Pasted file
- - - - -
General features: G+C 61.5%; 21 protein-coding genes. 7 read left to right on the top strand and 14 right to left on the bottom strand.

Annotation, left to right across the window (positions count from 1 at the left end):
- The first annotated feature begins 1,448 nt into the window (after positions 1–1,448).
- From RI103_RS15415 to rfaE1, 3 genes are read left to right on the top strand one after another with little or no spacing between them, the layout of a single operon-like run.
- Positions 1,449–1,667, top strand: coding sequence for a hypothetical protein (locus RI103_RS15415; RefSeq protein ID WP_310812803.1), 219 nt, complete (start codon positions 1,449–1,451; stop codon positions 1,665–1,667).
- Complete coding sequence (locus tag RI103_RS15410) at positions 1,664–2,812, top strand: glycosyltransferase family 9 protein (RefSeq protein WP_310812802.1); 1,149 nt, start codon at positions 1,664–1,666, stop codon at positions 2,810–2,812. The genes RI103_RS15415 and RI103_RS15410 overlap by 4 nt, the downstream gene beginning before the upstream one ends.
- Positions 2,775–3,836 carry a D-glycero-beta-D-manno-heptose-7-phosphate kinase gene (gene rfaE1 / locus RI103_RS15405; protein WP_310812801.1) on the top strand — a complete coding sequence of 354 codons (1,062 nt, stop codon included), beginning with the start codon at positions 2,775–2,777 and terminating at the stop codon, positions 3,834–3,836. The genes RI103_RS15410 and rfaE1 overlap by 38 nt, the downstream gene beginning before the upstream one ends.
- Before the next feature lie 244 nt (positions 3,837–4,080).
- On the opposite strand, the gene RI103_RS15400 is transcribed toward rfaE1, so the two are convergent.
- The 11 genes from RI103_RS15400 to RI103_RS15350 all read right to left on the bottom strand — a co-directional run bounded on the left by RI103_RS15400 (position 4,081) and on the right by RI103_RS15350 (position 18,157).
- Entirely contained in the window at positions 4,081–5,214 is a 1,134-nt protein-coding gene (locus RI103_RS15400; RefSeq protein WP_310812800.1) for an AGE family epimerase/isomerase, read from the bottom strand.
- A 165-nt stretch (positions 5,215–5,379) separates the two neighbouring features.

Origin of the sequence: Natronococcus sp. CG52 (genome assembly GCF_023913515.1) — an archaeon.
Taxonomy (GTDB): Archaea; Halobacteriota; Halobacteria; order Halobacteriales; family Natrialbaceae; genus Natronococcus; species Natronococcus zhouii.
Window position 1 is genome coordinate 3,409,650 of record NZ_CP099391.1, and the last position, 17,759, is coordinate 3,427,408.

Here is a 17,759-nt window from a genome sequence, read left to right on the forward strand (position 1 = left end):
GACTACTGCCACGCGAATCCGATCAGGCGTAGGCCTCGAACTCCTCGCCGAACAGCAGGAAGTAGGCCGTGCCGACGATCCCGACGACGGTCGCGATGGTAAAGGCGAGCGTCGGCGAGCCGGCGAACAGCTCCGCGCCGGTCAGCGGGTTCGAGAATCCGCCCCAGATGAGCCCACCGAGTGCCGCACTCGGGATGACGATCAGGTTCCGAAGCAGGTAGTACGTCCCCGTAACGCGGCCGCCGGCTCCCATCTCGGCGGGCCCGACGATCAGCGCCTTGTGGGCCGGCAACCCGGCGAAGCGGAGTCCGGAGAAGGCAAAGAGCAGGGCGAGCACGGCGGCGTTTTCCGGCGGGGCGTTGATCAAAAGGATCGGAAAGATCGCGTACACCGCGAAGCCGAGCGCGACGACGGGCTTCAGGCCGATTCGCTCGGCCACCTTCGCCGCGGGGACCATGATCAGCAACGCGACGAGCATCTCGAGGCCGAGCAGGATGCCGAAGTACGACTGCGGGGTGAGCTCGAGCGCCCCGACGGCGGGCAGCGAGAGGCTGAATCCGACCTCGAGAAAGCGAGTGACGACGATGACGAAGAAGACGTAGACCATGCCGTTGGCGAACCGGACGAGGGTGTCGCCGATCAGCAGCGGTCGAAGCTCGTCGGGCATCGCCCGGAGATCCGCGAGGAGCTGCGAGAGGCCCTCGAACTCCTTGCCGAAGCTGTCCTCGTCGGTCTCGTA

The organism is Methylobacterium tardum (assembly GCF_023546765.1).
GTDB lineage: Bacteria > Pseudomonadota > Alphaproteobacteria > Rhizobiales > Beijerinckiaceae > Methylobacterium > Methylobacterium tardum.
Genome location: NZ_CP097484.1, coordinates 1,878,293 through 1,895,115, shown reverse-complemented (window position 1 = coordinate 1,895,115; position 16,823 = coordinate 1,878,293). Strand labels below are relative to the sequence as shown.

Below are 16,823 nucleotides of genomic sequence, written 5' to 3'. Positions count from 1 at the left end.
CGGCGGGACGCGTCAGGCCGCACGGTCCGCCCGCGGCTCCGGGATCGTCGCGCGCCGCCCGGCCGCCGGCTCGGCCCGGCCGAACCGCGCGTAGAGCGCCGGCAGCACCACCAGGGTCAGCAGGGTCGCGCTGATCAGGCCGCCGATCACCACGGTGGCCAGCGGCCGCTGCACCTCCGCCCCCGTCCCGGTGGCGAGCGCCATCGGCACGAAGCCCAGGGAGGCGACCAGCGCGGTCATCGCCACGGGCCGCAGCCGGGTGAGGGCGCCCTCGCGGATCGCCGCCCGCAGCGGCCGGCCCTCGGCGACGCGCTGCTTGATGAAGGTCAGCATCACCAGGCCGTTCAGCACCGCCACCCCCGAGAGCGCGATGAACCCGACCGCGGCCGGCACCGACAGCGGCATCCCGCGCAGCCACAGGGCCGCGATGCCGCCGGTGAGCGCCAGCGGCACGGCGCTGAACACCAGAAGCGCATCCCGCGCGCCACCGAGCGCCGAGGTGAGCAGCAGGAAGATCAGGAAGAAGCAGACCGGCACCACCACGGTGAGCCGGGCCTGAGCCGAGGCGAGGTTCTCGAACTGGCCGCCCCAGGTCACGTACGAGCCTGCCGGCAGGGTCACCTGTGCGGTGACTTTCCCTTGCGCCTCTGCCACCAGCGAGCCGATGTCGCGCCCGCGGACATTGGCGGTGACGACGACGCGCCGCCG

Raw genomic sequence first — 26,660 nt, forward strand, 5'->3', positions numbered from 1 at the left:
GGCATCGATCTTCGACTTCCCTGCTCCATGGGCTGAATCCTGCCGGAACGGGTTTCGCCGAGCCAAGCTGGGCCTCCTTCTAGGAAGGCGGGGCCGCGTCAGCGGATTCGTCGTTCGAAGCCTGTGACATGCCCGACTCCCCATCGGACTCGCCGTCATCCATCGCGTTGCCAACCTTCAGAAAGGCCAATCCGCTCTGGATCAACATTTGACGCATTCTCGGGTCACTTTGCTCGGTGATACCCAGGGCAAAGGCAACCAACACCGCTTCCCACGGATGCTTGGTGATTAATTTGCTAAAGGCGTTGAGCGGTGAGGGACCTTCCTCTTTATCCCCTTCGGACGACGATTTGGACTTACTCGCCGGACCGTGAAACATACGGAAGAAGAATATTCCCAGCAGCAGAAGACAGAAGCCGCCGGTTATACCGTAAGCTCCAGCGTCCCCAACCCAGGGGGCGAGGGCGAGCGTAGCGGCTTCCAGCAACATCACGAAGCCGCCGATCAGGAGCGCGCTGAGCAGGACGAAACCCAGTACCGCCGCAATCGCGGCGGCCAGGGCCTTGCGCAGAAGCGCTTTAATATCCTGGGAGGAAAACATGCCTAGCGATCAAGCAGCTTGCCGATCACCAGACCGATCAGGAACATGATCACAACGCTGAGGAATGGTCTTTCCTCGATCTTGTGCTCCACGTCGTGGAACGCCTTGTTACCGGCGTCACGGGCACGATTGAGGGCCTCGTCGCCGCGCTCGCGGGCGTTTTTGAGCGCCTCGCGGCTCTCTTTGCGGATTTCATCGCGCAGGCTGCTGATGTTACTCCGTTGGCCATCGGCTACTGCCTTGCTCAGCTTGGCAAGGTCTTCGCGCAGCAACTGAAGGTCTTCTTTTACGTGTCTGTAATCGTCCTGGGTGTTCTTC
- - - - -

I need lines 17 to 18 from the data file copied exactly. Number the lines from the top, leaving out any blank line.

GACTACTGCCACGCGAATCCGATCAGGCGTAGGCCTCGAACTCCTCGCCGAACAGCAGGAAGTAGGCCGTGCCGACGATCCCGACGACGGTCGCGATGGTAAAGGCGAGCGTCGGCGAGCCGGCGAACAGCTCCGCGCCGGTCAGCGGGTTCGAGAATCCGCCCCAGATGAGCCCACCGAGTGCCGCACTCGGGATGACGATCAGGTTCCGAAGCAGGTAGTACGTCCCCGTAACGCGGCCGCCGGCTCCCATCTCGGCGGGCCCGACGATCAGCGCCTTGTGGGCCGGCAACCCGGCGAAGCGGAGTCCGGAGAAGGCAAAGAGCAGGGCGAGCACGGCGGCGTTTTCCGGCGGGGCGTTGATCAAAAGGATCGGAAAGATCGCGTACACCGCGAAGCCGAGCGCGACGACGGGCTTCAGGCCGATTCGCTCGGCCACCTTCGCCGCGGGGACCATGATCAGCAACGCGACGAGCATCTCGAGGCCGAGCAGGATGCCGAAGTACGACTGCGGGGTGAGCTCGAGCGCCCCGACGGCGGGCAGCGAGAGGCTGAATCCGACCTCGAGAAAGCGAGTGACGACGATGACGAAGAAGACGTAGACCATGCCGTTGGCGAACCGGACGAGGGTGTCGCCGATCAGCAGCGGTCGAAGCTCGTCGGGCATCGCCCGGAGATCCGCGAGGAGCTGCGAGAGGCCCTCGAACTCCTTGCCGAAGCTGTCCTCGTCGGTCTCGTA

The organism is Methylobacterium tardum (assembly GCF_023546765.1).